While flying 35000 feet above Russia I write this last post. In about 150 minutes I will land in Amsterdam where I will be welcomed by at least; Lia, Leo, Fenna (who arrived one hour earlier with her flight from Delhi) and Jos. At this point my holiday has almost come to an end and I can look back on a great but especially a very educative past 30 days. This summer I saw a world that is completely different than the one I am used to, with poor people and chaotic life but also beautiful nature, culture and important religion. And though ofcourse I already knew that this world was out there, experiencing it is a complete other thing. I think everyone should experience it once in his lifetime, it made me respect the way I live much more and it makes me proud of how things are arranged in my world. It changed my view on the world in a way that I think I see things much wider and more relative now. I feel very lucky the way my life is here and the fact that I have the opportunity to live in the Netherlands and Europe. Maybe most Indian people also love the way they live and wouldn’t even want to change their life with mine, but I am very glad to be dutch, that is one of the things I learned past month.
I can write a lot more of all the things that go around in my mind right now, but I’m not sure it will be that interesting, so maybe I will stop writing now and save those things for any future extra blog or something. Maybe one final conclusions for the future:

– I like Nepal as a country, with its culture, nature and religion. I really think about going back there to make a trekking sometime in the future (the nature is beautiful overthere), but then maybe in a better season.
– India (the touristic north) really impressed me, but I will never go back there if not necessairy.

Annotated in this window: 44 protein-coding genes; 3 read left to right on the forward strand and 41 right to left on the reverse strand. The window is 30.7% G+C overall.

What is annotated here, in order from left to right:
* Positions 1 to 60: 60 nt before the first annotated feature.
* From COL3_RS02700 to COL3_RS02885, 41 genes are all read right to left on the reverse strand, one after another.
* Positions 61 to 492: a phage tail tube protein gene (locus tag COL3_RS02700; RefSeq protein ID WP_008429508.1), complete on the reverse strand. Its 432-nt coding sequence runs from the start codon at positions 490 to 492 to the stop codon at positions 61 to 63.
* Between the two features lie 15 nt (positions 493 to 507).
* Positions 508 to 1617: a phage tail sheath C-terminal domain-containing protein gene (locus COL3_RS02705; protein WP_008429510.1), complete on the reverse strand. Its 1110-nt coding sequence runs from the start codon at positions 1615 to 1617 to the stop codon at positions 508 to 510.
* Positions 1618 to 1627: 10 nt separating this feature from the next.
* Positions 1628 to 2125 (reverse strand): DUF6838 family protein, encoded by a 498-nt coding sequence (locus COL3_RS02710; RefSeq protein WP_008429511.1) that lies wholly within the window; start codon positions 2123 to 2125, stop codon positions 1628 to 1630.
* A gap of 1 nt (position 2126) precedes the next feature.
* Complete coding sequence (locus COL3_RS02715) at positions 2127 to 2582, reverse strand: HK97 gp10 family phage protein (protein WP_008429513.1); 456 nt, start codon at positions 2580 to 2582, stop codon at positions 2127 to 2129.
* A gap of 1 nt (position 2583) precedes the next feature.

– I am very curious about Rajasthan, Darjeeling, Ladakh and the southern part of India.

So after this small philosophical talk I just want to thank all the people that left a comment on my posts last past four weeks. I really appreciate the effort of reading my sometimes very long stories.

Next journey will bring me to the USA, where I will probably visit NASA and a variety of national parks, together with my father. Those who are interested can also follow that trip on this website from the 13th of september.

Our last two days are already there, time really flies when you are having fun. Because you see so many new things there is no time to think about what day it is or how long of our trip is left, but now I realize we are soon in Netherland again. In one hand I am very glad to go back: no bad smells anymore, no irritating salesmen, no crazy traffic, no stomach ache because of the spicy or bad prepared food. But on the other hand I kind of liked the whole trip, especially the Nepali part but also India, it is very interesting to be in such another environment.
Today and tomorrow we will take it very easy, visit some touristical highlights and have some last shoppingtime. Fenna joined us again today after her short time in Udaipur. It was great overthere so she says; clean, no irritating salesmen, beautiful palaces, etc. (kind of what we hoped to find in India somewhere along the way). Maybe next time we will go to Rajasthan and the more wealthy south of India.
Most interesting of all the touristical highlights in Delhi is the Gandi museum, I think. There is a very complete graphical exposition about his life together with many of his original belongings. Also we find one of the three bullets that killed him in 1948 and the sheet with his blood after the asassination. The whole gives a really good impression of the person behind the sandals and the wooden stick, fascinating!
Most disappointing of the touristical highlights was by far the Hama Masjid mosk. At the entrance we have to pay 200 rupee each (like 3,20 euro) for every camera we have with us, even if we don’t use it. Crazy! And we can’t store them somewhere so it is paying or leaving. When I say I will ask a policeman about this, the guy gets very angry and shouts all kind of things I can’t follow. We decide to try it again at another entrance and this time we find a nicer guard. In the end we let one of us wait outside with the cameras so the other two can go in to take a look at the biggest mosk of India. It is pretty big, but not much more, not really worth all this effort we think. And when we go out I also get another argument with a guy who kept my slippers. He wants money for watching my slippers for about 3 minutes and I only have it in my backpack 10 meters away, because I had to change trousers since they don’t like short trousers in a mosk. So when I point and say I will get it from there he shouts and gets angry at me. Probably he doesn’t speak any english, but it is unbelievable how rude, impatient and moneyminded all this people are here. This is not very good advertising for this religion, because today many of the people at the mosk were kind of aggressive and not very nice to us. It was not a positive experience at all.